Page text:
August 27, 2010

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'Map of southeast Europe is finished,' Germany tells Serbia

Today @ 09:26 CET

EUOBSERVER / BRUSSELS - Germany has made the strongest public link so far between Serbia's acceptance of Kosovo independence and its EU membership bid, amid speculation that a final deal will involve a new status for the Serb-dominated northern part of Kosovo.
German foreign minister Guido Westerwelle on a visit to Serbia on Thursday (26 August) told students at a speech in Belgrade University that the country has to "face reality" on Kosovo secession.

Mr Westerwelle (l) met Serb President Boris Tadic along with the rest of the country's leaders in Belgrade on Thursday (Photo: auswaertiges-amt.de)
 
"A day will come for representatives of Belgrade and Pristina to sit at the same table and speak about the EU. It may now seem like a utopia for you, but it can be achieved. Reconciliation can succeed if you face reality. Independent Kosovo is a reality and the opinion of the International Court of Justice has uniquely confirmed it," he said.

"The map of southeastern Europe has been laid down and completed."

Later in the day following a meeting with Serb Prime Minister Mirko Cvetkovic, he told press that: "In our view, one can only be a member of the European Union if one aims for co-operation and is prepared to resolve neighbourly difficulties co-operatively."

The Belgrade visit was part of a wide-ranging tour of the western Balkans that will also see the minister visit Pristina on Friday.

The diplomatic peregrination comes amid developments in the International Court of Justice and the UN that could move the Kosovo-Serb conflict into its end-game.

The court last month said that Kosovo's unilateral declaration of independence in 2008 did not violate international law.

The UN is expected to discuss in September a draft Serb resolution invalidating the ICJ statement, with Serb foreign minister Vuk Jeremic continuing to talk tough on Thursday, telling reporters after meeting Mr Westerwelle that: "We are ready for a constructive dialogue with everyone, especially our European partners ... but we won't accept any changes [of UN resolution 1244 on Kosovo] that would give Kosovo an independent status."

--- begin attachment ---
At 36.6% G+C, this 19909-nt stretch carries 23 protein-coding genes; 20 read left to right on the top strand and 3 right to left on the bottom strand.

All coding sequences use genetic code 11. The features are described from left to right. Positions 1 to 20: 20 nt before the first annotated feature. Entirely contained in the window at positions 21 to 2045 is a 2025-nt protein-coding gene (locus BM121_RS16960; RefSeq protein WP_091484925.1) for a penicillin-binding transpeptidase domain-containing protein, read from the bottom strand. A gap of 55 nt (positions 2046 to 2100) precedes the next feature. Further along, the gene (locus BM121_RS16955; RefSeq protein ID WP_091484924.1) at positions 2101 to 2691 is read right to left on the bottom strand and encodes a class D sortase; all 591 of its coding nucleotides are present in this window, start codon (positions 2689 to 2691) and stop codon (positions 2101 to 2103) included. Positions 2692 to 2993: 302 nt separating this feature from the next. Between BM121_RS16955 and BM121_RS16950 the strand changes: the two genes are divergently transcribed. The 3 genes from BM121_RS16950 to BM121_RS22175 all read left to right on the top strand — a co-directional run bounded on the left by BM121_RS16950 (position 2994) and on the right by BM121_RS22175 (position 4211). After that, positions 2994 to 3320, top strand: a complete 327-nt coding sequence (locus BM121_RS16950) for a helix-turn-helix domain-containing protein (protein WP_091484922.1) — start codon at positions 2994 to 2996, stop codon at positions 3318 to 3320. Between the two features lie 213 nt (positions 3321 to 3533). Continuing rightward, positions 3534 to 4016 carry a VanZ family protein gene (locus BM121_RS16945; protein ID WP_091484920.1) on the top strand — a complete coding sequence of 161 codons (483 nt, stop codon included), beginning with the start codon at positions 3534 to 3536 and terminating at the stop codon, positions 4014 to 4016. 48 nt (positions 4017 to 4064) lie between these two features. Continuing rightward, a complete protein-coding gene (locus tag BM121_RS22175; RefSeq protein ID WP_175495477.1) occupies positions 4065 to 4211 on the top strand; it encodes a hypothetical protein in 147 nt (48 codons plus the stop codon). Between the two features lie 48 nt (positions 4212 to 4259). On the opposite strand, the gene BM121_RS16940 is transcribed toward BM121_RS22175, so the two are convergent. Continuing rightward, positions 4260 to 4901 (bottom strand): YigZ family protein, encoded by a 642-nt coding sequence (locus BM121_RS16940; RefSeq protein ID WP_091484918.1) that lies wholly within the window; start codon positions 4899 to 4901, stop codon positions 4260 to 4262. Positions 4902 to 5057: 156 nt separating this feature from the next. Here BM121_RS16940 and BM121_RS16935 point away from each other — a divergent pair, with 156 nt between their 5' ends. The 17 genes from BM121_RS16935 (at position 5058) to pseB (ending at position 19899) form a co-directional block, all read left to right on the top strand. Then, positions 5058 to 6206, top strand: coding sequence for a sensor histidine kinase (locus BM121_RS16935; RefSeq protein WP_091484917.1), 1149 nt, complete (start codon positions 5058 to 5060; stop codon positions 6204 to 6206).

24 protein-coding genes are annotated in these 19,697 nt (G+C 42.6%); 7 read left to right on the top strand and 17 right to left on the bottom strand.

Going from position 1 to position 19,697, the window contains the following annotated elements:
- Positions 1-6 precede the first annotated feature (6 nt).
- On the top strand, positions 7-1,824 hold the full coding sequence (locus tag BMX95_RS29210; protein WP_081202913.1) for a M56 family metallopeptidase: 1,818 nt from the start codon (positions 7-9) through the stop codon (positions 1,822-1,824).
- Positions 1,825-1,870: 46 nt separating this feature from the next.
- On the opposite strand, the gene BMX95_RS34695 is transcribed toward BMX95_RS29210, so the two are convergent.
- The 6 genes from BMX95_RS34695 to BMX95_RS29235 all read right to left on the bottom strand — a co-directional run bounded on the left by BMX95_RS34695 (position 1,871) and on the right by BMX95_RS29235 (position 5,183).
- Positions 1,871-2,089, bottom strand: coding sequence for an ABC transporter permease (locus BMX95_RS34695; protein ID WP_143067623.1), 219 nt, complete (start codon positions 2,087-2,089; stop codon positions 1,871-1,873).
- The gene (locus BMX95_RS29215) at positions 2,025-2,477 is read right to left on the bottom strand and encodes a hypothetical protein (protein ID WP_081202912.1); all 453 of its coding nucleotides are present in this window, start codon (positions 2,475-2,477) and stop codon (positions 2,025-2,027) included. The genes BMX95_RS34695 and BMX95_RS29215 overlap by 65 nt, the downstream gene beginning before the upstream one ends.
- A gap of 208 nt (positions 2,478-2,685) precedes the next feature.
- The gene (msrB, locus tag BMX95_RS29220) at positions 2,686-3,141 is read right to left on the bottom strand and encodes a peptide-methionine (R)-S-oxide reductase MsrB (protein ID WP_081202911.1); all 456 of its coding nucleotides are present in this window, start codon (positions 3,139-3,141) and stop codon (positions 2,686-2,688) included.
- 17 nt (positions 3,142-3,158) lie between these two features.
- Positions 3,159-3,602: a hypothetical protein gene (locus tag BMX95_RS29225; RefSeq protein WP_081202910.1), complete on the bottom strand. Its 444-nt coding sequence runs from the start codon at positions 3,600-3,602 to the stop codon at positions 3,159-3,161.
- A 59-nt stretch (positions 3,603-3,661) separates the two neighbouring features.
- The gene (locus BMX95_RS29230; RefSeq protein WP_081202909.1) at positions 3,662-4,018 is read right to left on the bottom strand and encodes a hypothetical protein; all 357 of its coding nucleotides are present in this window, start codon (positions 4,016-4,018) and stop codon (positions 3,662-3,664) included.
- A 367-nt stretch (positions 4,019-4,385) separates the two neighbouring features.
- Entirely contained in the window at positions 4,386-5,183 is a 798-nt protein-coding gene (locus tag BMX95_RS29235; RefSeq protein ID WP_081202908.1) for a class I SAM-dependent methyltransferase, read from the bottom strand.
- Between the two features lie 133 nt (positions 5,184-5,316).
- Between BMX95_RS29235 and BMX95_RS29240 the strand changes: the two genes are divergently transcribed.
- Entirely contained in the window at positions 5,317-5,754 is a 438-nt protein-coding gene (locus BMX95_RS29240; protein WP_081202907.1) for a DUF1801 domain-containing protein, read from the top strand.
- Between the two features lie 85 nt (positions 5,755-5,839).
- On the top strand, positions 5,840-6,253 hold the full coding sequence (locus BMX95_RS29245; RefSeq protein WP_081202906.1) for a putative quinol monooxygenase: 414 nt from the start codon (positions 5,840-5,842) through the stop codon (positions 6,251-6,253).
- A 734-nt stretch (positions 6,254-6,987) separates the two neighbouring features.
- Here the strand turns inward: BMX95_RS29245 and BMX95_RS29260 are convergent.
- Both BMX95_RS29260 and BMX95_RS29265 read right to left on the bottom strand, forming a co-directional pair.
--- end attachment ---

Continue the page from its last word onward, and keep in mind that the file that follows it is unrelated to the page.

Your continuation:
Experts believe that Serbia is getting ready to make a deal that may involve swapping ethnic-Serb-dominated land in northern Kosovo for ethnic-Albanian-dominated land in southern Serbia and autonomous status for Serb Orthodox churches in Kosovo, however.

"There is a greater sense of political realism on the Kosovo issue today ... to the point that some officials appear to be looking creatively for ways to free Serbia honourably from the burden Kosovo has become," the International Crisis Group, a leading NGO, said in a report on Thursday.

"Neither Pristina nor Belgrade proposes this openly, but officials in both capitals have begun to speak of it quietly."

Another major issue in EU-Serb relations is Serbia's arrest of war crimes indictee Ratko Mladic, widely believed to be hiding in the country.

If Serbia hands over the fugitive, the move could be used as a card to strengthen its hand in the last stages of negotiation on Kosovo and its EU future.

http://euobserver.com/9/30688